About a quarter of the
working population in the European Union (EU) reports suffering from a chronic
disease. This represents an increase of eight percentage points from 19% in
2010 to 28% in 2017, a trend that will be exacerbated by demographic change,
with workers over 50 more than twice as likely to have a chronic disease than
people under 35. However, according to the European Foundation for the
Improvement of Living and Working Conditions (Eurofound), the proportion of
younger workers aged 16-29 who report having a chronic illness has also
increased, from 11% in 2010 to 18% in 2017.
a policy brief,
Eurofound examined the extent to which adjustments in the workplace contribute
to making the work of employees with chronic illnesses more sustainable, that
is, help them cope with their illness. Sustainable work means that people can
continue to work despite their illness or, if after a period of absence due to
illness, they can return to work.
illness impacts the sustainability of work, as affected people are more likely
to leave the labour market and become inactive. More than 40% of workers who
report having a chronic illness say that they will not be able to continue
working until they are 60.
the working environment to the needs of workers with chronic illnesses could
have a significant impact on their job quality and the sustainability of work.
One fifth of workers with a chronic illness report that their workplace or work
activity has been adapted to their health problem. Among those whose daily
activities (including work) are limited due to their illness, only 30% benefited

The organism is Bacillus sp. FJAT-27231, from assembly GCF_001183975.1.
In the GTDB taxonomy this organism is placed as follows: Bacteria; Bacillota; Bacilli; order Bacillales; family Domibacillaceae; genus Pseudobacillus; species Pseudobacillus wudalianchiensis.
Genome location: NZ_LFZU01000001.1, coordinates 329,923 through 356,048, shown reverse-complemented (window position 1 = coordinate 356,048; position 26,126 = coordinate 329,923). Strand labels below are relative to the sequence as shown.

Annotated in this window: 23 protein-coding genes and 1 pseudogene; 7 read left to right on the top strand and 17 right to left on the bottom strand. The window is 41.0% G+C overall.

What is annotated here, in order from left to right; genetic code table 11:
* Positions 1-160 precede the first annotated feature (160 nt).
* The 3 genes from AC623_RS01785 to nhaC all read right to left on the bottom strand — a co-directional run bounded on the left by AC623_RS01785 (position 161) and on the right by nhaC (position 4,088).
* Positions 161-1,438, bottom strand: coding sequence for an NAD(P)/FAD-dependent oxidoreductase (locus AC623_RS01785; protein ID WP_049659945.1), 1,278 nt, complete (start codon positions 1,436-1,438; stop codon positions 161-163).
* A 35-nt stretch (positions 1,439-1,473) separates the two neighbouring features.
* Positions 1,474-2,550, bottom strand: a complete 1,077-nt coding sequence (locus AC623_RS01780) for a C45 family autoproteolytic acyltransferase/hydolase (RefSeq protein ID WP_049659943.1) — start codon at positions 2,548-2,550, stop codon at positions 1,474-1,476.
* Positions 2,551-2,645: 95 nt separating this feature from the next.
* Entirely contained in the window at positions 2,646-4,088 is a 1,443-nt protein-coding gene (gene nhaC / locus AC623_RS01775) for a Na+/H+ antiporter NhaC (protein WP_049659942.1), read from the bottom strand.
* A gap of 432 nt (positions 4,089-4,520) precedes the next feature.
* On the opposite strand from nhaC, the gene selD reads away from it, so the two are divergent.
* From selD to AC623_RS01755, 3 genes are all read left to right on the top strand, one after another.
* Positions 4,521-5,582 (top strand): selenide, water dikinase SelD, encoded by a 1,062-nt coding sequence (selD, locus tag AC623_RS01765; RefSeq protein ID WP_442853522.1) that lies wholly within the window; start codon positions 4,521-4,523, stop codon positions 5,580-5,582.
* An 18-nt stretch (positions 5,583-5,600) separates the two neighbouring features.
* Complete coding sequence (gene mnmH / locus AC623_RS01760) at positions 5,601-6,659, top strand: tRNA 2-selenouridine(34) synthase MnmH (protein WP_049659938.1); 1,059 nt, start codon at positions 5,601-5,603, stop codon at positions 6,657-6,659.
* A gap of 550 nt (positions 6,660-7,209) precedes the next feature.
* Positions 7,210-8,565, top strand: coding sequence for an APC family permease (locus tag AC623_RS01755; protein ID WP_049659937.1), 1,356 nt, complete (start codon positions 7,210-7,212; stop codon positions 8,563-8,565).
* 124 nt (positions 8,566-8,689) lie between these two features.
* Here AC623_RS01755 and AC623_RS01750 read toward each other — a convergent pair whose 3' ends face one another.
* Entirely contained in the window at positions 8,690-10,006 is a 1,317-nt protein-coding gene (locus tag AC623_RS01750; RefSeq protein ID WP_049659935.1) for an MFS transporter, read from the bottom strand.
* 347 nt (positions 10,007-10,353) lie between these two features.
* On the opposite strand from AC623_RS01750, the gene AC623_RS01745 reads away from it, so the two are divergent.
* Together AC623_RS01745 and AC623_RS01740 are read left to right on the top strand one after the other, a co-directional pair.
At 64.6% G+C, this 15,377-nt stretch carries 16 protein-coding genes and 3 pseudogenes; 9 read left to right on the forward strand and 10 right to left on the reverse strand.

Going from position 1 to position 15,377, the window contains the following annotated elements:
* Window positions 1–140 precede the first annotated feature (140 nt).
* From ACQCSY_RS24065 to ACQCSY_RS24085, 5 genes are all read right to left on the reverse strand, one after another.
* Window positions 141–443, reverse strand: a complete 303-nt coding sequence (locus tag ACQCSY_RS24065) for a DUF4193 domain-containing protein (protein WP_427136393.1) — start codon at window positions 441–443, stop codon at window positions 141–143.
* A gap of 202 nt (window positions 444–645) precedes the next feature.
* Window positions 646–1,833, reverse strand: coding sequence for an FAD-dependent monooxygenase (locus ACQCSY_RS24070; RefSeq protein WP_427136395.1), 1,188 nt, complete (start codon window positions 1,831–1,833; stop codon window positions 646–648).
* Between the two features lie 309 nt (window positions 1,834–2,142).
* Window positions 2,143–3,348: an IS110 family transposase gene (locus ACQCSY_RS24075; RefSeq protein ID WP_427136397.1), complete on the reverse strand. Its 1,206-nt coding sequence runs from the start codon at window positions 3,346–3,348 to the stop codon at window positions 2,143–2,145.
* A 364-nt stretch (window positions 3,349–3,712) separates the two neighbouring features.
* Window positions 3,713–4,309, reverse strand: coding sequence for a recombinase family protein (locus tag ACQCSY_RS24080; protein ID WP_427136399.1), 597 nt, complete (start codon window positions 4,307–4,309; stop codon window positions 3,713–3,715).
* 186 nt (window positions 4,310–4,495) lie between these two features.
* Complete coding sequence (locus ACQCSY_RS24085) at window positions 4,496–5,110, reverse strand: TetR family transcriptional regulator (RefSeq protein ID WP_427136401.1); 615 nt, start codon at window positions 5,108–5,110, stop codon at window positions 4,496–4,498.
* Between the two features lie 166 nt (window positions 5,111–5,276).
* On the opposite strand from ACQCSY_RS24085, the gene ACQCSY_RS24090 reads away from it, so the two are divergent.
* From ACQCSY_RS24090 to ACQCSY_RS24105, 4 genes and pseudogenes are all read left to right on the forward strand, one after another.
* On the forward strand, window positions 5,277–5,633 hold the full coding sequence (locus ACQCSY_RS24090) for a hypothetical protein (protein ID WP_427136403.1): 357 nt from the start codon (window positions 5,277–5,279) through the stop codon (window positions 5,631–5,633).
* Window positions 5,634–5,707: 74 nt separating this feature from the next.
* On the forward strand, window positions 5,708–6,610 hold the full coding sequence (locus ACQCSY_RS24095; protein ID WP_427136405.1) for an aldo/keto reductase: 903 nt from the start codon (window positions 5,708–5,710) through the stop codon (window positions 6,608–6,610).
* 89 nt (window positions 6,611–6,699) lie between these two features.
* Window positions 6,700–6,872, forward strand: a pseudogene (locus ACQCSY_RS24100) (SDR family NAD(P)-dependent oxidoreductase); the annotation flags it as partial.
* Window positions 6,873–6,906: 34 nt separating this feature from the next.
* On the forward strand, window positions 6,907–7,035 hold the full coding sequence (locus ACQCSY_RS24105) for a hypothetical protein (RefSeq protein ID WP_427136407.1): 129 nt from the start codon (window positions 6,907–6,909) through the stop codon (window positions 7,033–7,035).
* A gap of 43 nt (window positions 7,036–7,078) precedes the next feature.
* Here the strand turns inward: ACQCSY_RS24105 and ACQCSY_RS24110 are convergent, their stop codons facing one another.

from adjustments to their workplace. Two-thirds of workers with impaired health
do not receive such support.
can be physical in nature, such as accessible workstations, a height-adjustable
desk or other technological aids such as voice-recognition software. However, workplace
accommodation can also include adjusting working times or providing the option
to work from home.
most common chronic diseases are musculoskeletal disorders, followed by
cardiovascular diseases, cancers, chronic respiratory diseases and mental
illnesses. It should be noted that chronic diseases may or may not be caused
(or exacerbated) by work. Prevention therefore also plays an important role in
reducing the development and impact of chronic diseases in the workplace.
The growing number of
people with chronic illnesses increases the urgency to address how those
affected can work sustainably. This is all the more true if the cost of absenteeism
and early retirement are taken into account. As poor health is one of the main
reasons for an early exit from the labour market, a holistic, lifecycle
approach is needed to prevent chronic diseases and to ensure effective retention
and reintegration of chronically ill people in the labour market. This should
cover the policy areas of health, OSH, social protection and employment, as
well as be integrated into labour law and non-discrimination legislation in an
overall strategy that manages demographic change.
Social Questions Working Party is currently working on a set of draft Council
conclusions on a new EU strategic
framework on health and safety at work.
draft conclusions note that current work practices and methods often do not
make it possible or attractive for older workers and people with partial
disabilities or chronic illnesses to continue working or return to work. A
longer career must be promoted in order to make use of all available workers,
including a growing number of older workers. Member States should be encouraged
to maintain and improve the ability to work through national health and safety
policies and measures in order to achieve a working life that is inclusive for
all ages and for people with health problems and disabilities.